Bhaswati Guha’s kitchen wore the look of a battlefield.
A resident of Chittaranjan Park, the 47-year-old woke up at 6 am on Thursday to tackle the chingdi maach (crab) and boneless chicken.
Her work on a “day off from work” ended by the evening when she joined a group of women who set out to various Anondo Melas (fairs) organised across the city.
A food festival that brings together the didimunis and dadabhais (aunties and uncles), Anondo Mela is a celebration of Goddess Durga’s arrival to the world from her heavenly abode, with her children.
Organised on mahashoshti (6th day of Durga Puja), it is a form of welcome for the goddess in which women participate by bringing home-cooked Bengali delicacies.
“Maa Durga’s arrival brings about an enthusiasm that typically finds expression in food and sweets. Anondo Mela is celebrated as this common expression of a community’s joy,” says Prabir Moitro, a resident of G Block, CR Park.
The history of the food fest is almost as old as Durga Puja but its scale has changed greatly — from a largely rajbadi event (zamindar’s household) in early parts of the 19th century to a community feast that it is today.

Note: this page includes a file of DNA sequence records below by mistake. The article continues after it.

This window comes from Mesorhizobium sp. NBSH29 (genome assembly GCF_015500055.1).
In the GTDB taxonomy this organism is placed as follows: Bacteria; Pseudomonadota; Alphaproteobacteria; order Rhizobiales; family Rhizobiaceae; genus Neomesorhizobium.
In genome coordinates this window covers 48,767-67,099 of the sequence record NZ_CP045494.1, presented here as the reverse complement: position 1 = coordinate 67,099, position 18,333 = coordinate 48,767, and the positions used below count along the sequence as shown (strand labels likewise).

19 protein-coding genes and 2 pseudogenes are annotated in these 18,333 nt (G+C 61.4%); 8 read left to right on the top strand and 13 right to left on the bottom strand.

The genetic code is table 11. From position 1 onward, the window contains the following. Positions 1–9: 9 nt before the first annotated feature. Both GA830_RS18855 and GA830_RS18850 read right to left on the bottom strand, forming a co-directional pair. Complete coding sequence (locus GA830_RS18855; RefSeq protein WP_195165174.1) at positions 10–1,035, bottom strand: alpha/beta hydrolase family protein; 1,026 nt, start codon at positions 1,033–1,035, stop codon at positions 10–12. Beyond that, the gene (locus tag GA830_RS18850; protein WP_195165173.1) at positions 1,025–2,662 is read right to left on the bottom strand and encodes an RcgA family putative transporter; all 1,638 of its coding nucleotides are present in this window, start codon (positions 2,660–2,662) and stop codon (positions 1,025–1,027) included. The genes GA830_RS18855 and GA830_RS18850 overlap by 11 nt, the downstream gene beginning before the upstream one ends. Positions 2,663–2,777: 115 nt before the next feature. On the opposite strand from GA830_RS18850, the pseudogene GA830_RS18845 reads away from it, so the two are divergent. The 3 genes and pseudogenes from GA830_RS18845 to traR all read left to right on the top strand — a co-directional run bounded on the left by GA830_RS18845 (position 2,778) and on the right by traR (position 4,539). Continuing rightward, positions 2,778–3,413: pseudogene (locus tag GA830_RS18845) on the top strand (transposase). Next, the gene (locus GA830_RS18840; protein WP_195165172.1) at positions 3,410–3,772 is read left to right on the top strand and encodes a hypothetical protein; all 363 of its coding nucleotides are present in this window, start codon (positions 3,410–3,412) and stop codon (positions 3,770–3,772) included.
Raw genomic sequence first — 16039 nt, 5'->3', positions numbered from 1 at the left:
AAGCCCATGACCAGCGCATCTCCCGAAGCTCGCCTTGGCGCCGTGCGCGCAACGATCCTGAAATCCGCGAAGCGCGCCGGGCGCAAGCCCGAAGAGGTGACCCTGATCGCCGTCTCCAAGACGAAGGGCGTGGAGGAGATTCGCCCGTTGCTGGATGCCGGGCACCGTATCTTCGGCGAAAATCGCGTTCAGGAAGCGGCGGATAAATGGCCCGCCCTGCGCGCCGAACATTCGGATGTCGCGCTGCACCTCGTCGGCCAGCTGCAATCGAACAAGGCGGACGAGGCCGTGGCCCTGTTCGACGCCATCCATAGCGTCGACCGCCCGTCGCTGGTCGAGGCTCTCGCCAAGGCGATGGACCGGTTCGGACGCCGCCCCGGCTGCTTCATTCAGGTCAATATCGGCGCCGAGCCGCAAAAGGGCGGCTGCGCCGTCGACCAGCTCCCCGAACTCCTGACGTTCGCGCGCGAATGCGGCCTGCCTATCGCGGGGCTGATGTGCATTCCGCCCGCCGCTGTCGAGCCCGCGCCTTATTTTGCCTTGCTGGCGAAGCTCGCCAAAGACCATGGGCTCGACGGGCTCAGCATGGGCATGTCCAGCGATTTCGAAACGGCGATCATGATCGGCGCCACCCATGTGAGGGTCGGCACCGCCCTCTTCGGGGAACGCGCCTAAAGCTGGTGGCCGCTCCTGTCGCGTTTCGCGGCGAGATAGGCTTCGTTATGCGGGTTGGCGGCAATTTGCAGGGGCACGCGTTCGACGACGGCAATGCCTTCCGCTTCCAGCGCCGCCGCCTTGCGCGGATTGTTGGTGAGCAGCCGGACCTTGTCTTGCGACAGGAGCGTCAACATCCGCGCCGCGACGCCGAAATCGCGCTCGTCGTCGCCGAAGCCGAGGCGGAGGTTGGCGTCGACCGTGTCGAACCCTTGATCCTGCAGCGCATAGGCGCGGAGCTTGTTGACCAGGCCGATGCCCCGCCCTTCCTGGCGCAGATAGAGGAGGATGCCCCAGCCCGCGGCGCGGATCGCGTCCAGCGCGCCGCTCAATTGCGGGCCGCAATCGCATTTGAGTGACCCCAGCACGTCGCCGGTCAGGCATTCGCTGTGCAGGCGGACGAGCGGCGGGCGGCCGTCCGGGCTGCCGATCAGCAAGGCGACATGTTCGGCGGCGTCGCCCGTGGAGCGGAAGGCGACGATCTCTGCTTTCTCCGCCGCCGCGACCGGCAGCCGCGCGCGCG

People flock to pandals (stalls) to get a taste of home cooked food ranging from biryanis to mughlai kebabs and the usual jhaal moori and ghoogni — all at reasonable rates.
“Offering food and sweets on a joyous occasions is in our culture. It is not a large scale commercial venture but an expression of the joy that Durga brings along with her,” says Jaanvi Maitra, a participant at the Pocket 40 mela.
Maitra could hardly manage the large queue for her aloo posto (fried potatoes with poppy seeds) and mutton ghugni (chickpeas cooked with minced meat, in gravy).
Chartered accountant Indrani Dasgupta took a day off to prepare her three-course meal — shorshe-baata maach (mustard fish), loochi (puri), gurer payesh (kheer made of jaggery) and paati-shapta (sweet made of flour and coconut filling).
Many enthusiastic foodies in the city also postpone their work just to make it to the mela in time.
“I left my office in Gurgaon at 4 in the afternoon to beat the rush hour to reach here,” said Shubhendu Chowdhury, a regular at the Kalkaji Extension Bangiya Parishad.
Golden jubilee celebrations
In its golden jubilee year for the Sriniwaspuri Sarbajanin Durga Puja Samiti, the organisers are leaving no stone unturned to ensure a successful celebration.
Started in 1959, this Durga Puja attracts large number of residents of Ashram, East of Kailash and New Friends Colony.